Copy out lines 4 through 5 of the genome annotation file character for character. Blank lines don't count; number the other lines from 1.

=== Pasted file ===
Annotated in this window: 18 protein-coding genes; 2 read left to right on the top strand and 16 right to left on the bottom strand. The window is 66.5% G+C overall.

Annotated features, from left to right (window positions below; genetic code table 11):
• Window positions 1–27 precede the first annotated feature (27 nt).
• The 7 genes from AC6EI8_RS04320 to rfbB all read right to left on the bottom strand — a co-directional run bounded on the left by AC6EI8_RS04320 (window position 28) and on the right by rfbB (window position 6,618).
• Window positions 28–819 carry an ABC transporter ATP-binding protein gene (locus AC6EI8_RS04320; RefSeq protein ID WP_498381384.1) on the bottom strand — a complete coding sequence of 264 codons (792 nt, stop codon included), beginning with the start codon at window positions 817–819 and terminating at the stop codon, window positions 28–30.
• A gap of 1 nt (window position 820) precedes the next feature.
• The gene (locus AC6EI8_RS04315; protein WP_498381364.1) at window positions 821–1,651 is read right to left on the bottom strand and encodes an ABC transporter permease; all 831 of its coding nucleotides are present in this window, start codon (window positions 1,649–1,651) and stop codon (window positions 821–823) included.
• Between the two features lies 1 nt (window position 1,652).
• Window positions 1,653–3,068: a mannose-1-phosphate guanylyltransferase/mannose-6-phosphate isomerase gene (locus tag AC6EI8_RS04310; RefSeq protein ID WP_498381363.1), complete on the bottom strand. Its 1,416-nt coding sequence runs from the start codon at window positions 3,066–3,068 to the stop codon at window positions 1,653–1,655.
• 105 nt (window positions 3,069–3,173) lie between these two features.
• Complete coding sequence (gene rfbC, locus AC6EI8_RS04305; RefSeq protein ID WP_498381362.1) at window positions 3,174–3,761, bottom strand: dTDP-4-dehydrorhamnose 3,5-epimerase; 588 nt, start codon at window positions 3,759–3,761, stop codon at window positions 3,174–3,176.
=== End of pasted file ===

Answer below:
• The 7 genes from AC6EI8_RS04320 to rfbB all read right to left on the bottom strand — a co-directional run bounded on the left by AC6EI8_RS04320 (window position 28) and on the right by rfbB (window position 6,618).
• Window positions 28–819 carry an ABC transporter ATP-binding protein gene (locus AC6EI8_RS04320; RefSeq protein ID WP_498381384.1) on the bottom strand — a complete coding sequence of 264 codons (792 nt, stop codon included), beginning with the start codon at window positions 817–819 and terminating at the stop codon, window positions 28–30.